In a decision that has potential to impact industries including mining, manufacturing, retail, hospitality, logistics, health and emergency services (amongst others), the Full Bench of the Federal Court of Australia has recently determined that employers have an obligation to request that employees work on public holidays, instead of simply rostering them on.
The respondent, OS MCAP Pty Ltd (Employer) employs production employees (Mine Workers) to operate mobile machinery on mine sites, including the Daunia Mine in central Queensland.
The Mine Workers were engaged by the Employer on contracts which included a term that the Mine Workers:
- could be required to work on public holidays; and
- would not receive any additional payment for such work, as payment would be included in their remuneration.
In the lead up to the 2019 Christmas period, the Employer became aware that a number of the Mine Workers had submitted requests for annual leave for Christmas Day and Boxing Day.
As the Employer’s contractual arrangements at Daunia Mine allowed for a maximum of seven Mine Workers per roster to be absent on planned leave at any one time, the Employer was not able to approve all the annual leave requests.
In the interest of fairness, the Employer implemented a ballot system to select the seven Mine Workers whose leave would be approved. The remaining 85 Mine Workers were required to work the Christmas Day and Boxing Day public holidays.
The Construction, Forestry, Maritime, Mining and Energy Union (Union) brought proceedings against the Employer alleging that by imposing a requirement to work on a public holiday, the Employer had breached one of the National Employment Standards (NES) – being section 114 of the Fair Work Act 2009 (Cth) (FW Act) and therefore contravened section 44 of the FW Act, which provides that an employer must not contravene a provision of the NES.
Section 114 of the FW Act relevantly states that:
'Employee entitled to be absent on public holiday
(1) An employee is entitled to be absent from his or her employment on a day or part-day that is a public holiday in the place where the employee is based for work purposes.
Reasonable requests to work on public holidays
(2) However, an employer may request an employee to work on a public holiday if the request is reasonable.
(3) If an employer requests an employee to work on a public holiday, the employee may refuse the request if:
(a) the request is not reasonable; or
(b) the refusal is reasonable.'
The Union argued that the Employer had not made any “request” that the Mine Workers work on the public holidays.
The Employer contended that a “request” included a “requirement” to do so, as set out in the Mine Worker’s contracts.
The primary judge found in favour of the Employer. The Union subsequently filed an appeal.
In the appeal decision, the Full Court found in favour of the Union as it held that by imposing a “requirement” which could not be refused, the Employer had not made a “request” as required by section 114 of the FW Act.
The Full Court held that a specific “request” was required in order to be consistent with the purpose of the NES, which was to provide employees with a minimum entitlement to be absent, with full pay, on public holidays, unless specific exceptions applied – being that a reasonable request was made for which there was no reasonable basis to refuse.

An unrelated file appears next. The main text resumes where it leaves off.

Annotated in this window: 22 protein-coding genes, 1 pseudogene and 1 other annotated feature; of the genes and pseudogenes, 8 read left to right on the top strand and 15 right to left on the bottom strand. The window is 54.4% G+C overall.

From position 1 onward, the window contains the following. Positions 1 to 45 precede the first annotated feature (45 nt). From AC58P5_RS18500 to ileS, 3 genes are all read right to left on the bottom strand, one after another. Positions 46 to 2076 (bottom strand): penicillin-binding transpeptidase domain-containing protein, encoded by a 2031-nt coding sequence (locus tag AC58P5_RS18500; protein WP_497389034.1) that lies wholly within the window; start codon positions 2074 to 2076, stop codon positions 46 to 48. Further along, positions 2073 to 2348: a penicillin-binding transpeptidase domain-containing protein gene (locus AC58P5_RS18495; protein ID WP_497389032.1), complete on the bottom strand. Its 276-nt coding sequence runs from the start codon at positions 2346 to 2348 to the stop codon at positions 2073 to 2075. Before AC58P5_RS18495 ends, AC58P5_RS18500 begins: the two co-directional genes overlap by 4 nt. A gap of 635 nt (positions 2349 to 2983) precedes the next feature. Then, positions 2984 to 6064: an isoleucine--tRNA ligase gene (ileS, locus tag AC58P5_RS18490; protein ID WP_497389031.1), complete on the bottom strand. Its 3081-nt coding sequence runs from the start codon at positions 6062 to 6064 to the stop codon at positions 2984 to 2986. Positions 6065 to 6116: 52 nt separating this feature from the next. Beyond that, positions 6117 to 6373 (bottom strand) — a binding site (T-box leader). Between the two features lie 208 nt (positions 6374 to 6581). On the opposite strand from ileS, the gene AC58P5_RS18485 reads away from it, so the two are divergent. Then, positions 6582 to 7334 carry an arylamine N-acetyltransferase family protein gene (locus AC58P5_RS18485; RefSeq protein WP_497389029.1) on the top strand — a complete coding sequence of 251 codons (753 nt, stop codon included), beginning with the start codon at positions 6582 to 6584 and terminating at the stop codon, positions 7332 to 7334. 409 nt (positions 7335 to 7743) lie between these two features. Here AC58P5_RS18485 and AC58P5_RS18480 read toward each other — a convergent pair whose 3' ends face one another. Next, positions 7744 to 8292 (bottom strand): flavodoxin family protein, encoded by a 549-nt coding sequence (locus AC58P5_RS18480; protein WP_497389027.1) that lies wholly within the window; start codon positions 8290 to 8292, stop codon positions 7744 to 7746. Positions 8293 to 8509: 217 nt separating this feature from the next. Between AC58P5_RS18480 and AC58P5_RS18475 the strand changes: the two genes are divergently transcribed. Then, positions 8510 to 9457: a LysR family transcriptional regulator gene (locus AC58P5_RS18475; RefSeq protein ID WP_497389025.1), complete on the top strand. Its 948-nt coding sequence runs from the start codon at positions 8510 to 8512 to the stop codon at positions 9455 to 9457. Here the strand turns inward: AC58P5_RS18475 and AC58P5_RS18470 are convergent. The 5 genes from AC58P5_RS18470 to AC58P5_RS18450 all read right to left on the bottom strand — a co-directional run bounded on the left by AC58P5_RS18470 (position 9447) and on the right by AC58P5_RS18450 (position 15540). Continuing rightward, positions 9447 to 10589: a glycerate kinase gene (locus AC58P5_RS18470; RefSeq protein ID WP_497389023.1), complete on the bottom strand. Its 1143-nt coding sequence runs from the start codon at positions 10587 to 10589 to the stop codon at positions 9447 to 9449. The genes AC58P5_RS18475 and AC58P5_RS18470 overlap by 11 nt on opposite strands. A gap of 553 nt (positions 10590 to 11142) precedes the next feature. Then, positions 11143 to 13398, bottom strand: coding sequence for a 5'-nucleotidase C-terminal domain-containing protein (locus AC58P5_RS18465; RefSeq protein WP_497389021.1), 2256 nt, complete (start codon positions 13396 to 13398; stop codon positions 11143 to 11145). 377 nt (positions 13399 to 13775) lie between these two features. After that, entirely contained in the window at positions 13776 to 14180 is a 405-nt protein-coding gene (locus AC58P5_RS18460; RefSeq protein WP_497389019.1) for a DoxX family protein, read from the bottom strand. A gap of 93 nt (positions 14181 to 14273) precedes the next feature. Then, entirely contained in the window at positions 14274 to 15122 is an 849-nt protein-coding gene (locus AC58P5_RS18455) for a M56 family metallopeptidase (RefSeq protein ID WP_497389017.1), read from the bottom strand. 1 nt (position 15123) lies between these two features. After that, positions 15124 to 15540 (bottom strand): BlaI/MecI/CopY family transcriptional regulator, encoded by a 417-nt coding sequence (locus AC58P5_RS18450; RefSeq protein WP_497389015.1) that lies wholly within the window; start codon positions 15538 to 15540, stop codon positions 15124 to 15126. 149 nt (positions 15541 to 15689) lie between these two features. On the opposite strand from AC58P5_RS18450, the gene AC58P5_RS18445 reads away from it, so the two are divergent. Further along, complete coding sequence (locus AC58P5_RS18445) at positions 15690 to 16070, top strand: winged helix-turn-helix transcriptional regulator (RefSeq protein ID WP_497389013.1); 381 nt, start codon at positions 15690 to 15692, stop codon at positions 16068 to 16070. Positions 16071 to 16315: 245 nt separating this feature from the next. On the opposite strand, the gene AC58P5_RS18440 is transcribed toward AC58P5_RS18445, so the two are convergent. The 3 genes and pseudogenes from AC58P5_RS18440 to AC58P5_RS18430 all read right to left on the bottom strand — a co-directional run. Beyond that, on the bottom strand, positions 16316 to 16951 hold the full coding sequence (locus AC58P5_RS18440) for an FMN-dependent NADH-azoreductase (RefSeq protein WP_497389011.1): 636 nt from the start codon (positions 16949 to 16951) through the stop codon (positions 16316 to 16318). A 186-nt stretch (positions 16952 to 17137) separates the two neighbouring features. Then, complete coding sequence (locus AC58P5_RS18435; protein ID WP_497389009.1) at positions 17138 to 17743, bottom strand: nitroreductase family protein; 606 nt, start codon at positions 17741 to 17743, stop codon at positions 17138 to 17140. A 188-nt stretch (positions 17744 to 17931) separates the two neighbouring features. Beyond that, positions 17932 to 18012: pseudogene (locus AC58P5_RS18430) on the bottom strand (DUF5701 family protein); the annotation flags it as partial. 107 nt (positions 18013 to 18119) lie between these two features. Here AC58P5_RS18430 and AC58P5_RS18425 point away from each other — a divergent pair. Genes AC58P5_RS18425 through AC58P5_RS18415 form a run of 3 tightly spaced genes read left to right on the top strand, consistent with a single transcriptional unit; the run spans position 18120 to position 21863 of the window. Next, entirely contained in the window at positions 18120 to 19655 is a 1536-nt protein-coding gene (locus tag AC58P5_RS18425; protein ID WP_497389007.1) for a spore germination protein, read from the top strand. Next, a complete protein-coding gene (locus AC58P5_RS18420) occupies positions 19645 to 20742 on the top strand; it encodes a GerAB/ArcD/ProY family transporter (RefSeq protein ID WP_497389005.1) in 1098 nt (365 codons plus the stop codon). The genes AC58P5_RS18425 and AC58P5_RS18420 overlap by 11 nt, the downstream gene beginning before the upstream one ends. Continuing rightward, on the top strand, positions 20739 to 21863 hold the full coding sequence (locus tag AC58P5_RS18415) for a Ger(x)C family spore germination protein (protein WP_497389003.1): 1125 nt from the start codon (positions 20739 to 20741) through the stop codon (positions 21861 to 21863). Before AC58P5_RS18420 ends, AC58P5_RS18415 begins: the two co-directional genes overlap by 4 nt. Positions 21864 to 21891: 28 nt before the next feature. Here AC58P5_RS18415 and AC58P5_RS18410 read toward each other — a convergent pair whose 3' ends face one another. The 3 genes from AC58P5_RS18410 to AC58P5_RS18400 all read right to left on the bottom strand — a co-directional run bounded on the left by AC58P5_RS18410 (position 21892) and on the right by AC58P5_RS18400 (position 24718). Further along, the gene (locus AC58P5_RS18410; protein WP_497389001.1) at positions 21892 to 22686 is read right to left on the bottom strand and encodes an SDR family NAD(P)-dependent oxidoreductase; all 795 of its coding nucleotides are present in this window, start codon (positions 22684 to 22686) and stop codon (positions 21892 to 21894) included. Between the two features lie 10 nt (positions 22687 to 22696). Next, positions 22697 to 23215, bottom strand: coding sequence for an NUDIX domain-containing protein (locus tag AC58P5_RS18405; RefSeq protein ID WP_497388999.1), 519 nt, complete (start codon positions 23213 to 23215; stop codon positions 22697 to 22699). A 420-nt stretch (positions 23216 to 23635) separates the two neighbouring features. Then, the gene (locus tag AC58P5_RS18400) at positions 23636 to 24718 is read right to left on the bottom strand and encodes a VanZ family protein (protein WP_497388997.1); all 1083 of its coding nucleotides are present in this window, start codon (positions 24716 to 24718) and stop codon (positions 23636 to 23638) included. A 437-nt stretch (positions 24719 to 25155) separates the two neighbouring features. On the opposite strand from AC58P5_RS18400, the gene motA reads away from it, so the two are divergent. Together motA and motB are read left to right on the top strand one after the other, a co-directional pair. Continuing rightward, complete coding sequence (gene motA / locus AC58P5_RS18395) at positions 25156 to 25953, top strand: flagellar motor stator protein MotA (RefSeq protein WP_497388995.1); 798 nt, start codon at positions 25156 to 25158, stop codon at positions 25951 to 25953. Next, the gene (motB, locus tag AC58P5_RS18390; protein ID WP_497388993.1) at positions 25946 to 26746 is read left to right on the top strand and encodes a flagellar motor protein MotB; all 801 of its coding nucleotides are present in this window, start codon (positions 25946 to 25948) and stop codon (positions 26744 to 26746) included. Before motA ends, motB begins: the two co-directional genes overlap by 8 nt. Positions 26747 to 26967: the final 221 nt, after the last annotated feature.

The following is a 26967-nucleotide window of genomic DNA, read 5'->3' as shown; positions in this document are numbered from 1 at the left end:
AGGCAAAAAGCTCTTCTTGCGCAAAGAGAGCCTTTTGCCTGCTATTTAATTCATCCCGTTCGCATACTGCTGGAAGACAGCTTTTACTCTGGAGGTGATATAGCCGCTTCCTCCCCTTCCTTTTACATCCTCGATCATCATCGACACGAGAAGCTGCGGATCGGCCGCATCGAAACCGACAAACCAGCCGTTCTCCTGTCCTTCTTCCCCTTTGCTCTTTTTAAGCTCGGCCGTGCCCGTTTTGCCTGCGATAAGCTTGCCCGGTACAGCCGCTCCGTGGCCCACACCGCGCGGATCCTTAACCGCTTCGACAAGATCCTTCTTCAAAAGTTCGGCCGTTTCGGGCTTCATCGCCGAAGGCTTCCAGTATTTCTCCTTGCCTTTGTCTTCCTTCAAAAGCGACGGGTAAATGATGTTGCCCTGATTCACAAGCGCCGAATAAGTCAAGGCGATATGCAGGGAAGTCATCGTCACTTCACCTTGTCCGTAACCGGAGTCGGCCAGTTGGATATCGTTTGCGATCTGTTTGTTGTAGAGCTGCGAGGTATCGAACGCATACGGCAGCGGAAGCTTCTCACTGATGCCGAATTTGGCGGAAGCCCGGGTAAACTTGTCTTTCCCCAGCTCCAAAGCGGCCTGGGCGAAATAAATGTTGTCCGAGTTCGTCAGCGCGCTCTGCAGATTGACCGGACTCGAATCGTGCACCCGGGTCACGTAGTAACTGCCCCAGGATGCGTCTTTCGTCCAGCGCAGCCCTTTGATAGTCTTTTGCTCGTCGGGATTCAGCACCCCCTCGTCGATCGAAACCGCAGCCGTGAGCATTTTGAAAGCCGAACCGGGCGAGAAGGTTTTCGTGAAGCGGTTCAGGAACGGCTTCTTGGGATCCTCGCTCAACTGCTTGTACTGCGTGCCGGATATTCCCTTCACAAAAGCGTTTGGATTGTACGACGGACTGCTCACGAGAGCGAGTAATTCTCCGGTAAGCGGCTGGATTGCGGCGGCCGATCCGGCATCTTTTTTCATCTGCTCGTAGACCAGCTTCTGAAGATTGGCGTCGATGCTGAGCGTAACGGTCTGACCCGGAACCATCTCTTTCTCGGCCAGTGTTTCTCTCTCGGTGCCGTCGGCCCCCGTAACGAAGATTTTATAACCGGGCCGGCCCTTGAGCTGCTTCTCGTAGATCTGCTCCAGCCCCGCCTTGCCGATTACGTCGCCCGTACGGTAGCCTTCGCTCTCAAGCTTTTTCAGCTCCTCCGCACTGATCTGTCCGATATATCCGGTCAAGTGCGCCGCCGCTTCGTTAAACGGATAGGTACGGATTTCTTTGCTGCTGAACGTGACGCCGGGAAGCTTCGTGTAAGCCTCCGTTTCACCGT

The Court has remitted the proceedings to the primary judge for determination on the questions of remedy and penalty.
It should no longer be assumed that inclusion of a requirement to work on public holidays in an employment contract is sufficient to satisfy section 114 of the FW Act.
Employers should urgently review their procedures to ensure that they have not inadvertently contravened s114 of the FW Act and thereby opened themselves up to proceedings alleging contravention of s44 of the FW Act, which may give rise to the imposition of a civil penalty.
Employers requiring employees to work on public holidays should consider implementation of an immediate policy regarding such requests which includes:
- the employer making express written requests for work as far in advance of a specific holiday as possible;
- a requirement for an employee to provide written notice of any refusal of such a request within a set timeframe (generally 14 days is considered reasonable);
- a process for consideration of any refusal and determination of whether the employer can insist upon work having regard to the factors set out in section 114(4) of the FW Act, being:
- the nature of the employer's workplace or enterprise (including its operational requirements), and the nature of the work performed by the employee;
- the employee's personal circumstances, including family responsibilities;
- whether the employee could reasonably expect that the employer might request work on the public holiday;
- whether the employee is entitled to receive overtime payments, penalty rates or other compensation for, or a level of remuneration that reflects an expectation of, work on the public holiday;
- the type of employment of the employee (for example, whether full-time, part-time, casual or shiftwork);
- the amount of notice in advance of the public holiday given by the employer when making the request;
- in relation to the refusal of a request--the amount of notice in advance of the public holiday given by the employee when refusing the request;
- any other relevant matter.